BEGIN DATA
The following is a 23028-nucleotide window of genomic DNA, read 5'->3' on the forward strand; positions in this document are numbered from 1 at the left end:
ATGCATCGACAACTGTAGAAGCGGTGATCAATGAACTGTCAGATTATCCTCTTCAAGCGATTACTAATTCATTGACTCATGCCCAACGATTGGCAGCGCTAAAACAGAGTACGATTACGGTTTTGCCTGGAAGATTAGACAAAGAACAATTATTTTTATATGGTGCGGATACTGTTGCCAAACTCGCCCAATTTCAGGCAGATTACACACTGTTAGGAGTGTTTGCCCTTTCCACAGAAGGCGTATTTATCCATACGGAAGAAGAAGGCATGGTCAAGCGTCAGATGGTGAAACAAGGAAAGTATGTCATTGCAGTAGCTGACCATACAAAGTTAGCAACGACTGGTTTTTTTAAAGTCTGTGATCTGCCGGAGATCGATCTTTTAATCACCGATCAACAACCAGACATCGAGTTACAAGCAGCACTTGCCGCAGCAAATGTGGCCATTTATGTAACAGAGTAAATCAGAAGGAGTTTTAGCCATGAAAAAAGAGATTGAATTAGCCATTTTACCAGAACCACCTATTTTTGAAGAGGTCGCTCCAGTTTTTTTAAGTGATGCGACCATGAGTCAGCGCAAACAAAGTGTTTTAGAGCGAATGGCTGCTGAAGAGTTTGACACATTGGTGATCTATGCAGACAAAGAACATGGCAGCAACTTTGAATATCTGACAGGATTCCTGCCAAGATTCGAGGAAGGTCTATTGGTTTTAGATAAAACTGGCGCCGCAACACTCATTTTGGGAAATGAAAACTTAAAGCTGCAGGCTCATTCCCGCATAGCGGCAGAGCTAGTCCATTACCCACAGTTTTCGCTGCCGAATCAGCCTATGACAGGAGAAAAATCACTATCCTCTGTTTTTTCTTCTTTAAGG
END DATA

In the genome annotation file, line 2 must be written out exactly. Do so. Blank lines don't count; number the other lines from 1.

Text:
ATGCATCGACAACTGTAGAAGCGGTGATCAATGAACTGTCAGATTATCCTCTTCAAGCGATTACTAATTCATTGACTCATGCCCAACGATTGGCAGCGCTAAAACAGAGTACGATTACGGTTTTGCCTGGAAGATTAGACAAAGAACAATTATTTTTATATGGTGCGGATACTGTTGCCAAACTCGCCCAATTTCAGGCAGATTACACACTGTTAGGAGTGTTTGCCCTTTCCACAGAAGGCGTATTTATCCATACGGAAGAAGAAGGCATGGTCAAGCGTCAGATGGTGAAACAAGGAAAGTATGTCATTGCAGTAGCTGACCATACAAAGTTAGCAACGACTGGTTTTTTTAAAGTCTGTGATCTGCCGGAGATCGATCTTTTAATCACCGATCAACAACCAGACATCGAGTTACAAGCAGCACTTGCCGCAGCAAATGTGGCCATTTATGTAACAGAGTAAATCAGAAGGAGTTTTAGCCATGAAAAAAGAGATTGAATTAGCCATTTTACCAGAACCACCTATTTTTGAAGAGGTCGCTCCAGTTTTTTTAAGTGATGCGACCATGAGTCAGCGCAAACAAAGTGTTTTAGAGCGAATGGCTGCTGAAGAGTTTGACACATTGGTGATCTATGCAGACAAAGAACATGGCAGCAACTTTGAATATCTGACAGGATTCCTGCCAAGATTCGAGGAAGGTCTATTGGTTTTAGATAAAACTGGCGCCGCAACACTCATTTTGGGAAATGAAAACTTAAAGCTGCAGGCTCATTCCCGCATAGCGGCAGAGCTAGTCCATTACCCACAGTTTTCGCTGCCGAATCAGCCTATGACAGGAGAAAAATCACTATCCTCTGTTTTTTCTTCTTTAAGG